Another notable Muslim organisation is Centro Culturel Islamico de Mexico (CCIM). It was established by Mark Omar Weston, a British-born convert to Islam, who was formerly a world-class professional water-skier. The organisation has offices in Mexico City as well as in several other cities in northern and central Mexico. It has built prayer halls and runs centres for Islamic education and conferences. Weston also runs a hotel in the state of Morelos, which serves halal food.

Tens of thousands of Latinos in the US, mostly women, have embraced Islam in recent years. According to conservative estimates, the number of Latino converts in the US is between 100,000 and 200,000.

(Photo: Wendy Diaz/The Muslim Link)

Mastermind of Timbuktu’s Vandalism Convicted

Timbuktu in Mali was well-known as a centre of Islamic learning and scholarship from the 13th to the 17th century. Sufism has left a deep and enduring imprint on the religious and cultural life of Muslims in Mali and the identity of Mali’s Muslim community is inseparably intertwined with the legacy of Sufi saints.

In 2012 armed groups in Mali owing allegiance to a militant group Ansar Deine and believed to have links with Al Qaeda, took control of Mali’s three main cities, Timbuktu, Gao and Kidal. They destroyed nine mausoleums of Sufi saints and a mosque in Timbuktu. The shrines included the mausoleum of a 16th century scholar and Sufi saint, Sidi Mahmoud, who was the rector of Timbuktu’s renowned Sankore University, and the shrine of Sidi Ahmad al-Raqqad, a 17th century scholar and an authority on traditional Islamic pharmacology. The Ansar Dine fanatics also destroyed the beautifully carved door of the mosque of a 15th century saint, Sidi Yahya, who is widely revered as Timbuktu’s patron saint. A few days later, members of the group destroyed two Sufi tombs at the 14th century Djingareyber mosque in Timbuktu. The militants also burned and destroyed thousands of precious ancient Islamic manuscripts at the Ahmed Baba Institute of Higher Learning and Islamic Research at Timbuktu.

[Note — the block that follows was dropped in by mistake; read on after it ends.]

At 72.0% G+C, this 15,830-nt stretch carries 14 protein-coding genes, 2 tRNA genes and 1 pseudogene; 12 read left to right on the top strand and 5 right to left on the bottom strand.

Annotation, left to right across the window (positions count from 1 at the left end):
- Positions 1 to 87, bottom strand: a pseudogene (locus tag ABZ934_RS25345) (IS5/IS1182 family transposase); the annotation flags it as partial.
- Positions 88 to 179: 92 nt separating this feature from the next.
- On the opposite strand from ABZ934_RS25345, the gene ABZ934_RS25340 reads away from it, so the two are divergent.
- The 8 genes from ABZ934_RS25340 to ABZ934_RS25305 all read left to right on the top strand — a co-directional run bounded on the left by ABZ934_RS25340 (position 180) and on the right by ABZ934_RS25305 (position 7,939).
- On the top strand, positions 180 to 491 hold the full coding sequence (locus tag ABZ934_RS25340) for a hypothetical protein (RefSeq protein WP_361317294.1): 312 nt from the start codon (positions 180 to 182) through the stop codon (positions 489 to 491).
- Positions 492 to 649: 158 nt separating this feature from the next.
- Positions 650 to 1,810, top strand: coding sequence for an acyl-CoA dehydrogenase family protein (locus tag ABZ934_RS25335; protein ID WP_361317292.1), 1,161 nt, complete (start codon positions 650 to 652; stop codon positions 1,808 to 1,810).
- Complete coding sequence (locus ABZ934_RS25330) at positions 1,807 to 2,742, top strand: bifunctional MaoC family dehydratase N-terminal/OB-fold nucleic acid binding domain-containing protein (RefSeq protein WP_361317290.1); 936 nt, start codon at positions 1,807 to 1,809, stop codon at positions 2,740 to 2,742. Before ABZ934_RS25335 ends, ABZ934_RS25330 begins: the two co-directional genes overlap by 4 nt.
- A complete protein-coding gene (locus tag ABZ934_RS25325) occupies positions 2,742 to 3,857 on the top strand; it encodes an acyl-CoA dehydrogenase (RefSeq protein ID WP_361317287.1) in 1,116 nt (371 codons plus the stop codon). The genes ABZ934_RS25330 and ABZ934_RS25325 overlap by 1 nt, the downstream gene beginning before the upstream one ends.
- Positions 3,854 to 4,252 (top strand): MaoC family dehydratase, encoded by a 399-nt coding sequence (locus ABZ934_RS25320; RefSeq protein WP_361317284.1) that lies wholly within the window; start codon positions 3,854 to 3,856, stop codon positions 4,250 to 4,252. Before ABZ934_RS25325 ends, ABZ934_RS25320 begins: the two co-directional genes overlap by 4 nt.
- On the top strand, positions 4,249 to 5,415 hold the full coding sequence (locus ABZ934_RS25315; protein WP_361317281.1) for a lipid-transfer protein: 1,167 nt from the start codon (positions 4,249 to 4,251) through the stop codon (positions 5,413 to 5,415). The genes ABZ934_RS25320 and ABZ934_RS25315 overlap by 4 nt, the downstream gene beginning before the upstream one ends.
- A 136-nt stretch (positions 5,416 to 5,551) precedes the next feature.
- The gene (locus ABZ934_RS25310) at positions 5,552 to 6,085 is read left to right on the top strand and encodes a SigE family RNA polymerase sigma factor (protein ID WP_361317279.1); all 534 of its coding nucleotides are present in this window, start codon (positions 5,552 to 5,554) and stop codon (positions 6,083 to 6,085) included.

The Ansar Dine militants sought to enforce a strict and puritanical form of religious and cultural practices on Muslims in Mali, which created a great deal of anger and resentment.

Ansar Deine’s vandalism were condemned by the Organisation of the Islamic Cooperation, the United Nations, International Criminal Court and international human rights groups. The OIC said in a statement that the mosques and mausoleums vandalized by Ansar Dine were part of the “rich Islamic heritage of Mali and should not be allowed to be destroyed and put in harm’s way by bigoted, extremist elements.”

Ahmad al-Faqih al-Mahdi

Ahmad al-Faqih al-Mahdi, who headed Ansar Dine’s moral police “Hisbah,” spearheaded the wanton destruction of Timbuktu’s sacred shrines in 2012. Al-Mahdi belongs to Mali’s ethnic group Tuareg. After qualifying as a teacher he joined Ansar Dine. The militants, led by al-Mahdi, used pickaxes and crowbars to destroy the shrines.

The Tuareg are a Berber people with a nomadic pastoralist lifestyle. They are concentrated in the Sahara Desert and are spread over Mali, Niger, Burkina Faso, Libya, Algeria, Morocco and Tunisia. The Tuareg have been devastated by drought and endemic economic and political marginalisation. In January 2012 the Tuareg launched an armed rebellion against the government in northern Mali and took control of substantial parts of the region. However, in a few months they were overpowered by militant groups who seized most of northern Mali from the Tuareg. The ethnic conflict that engulfed northern Mali in 2012 led to the displacement of more than 350,000 people.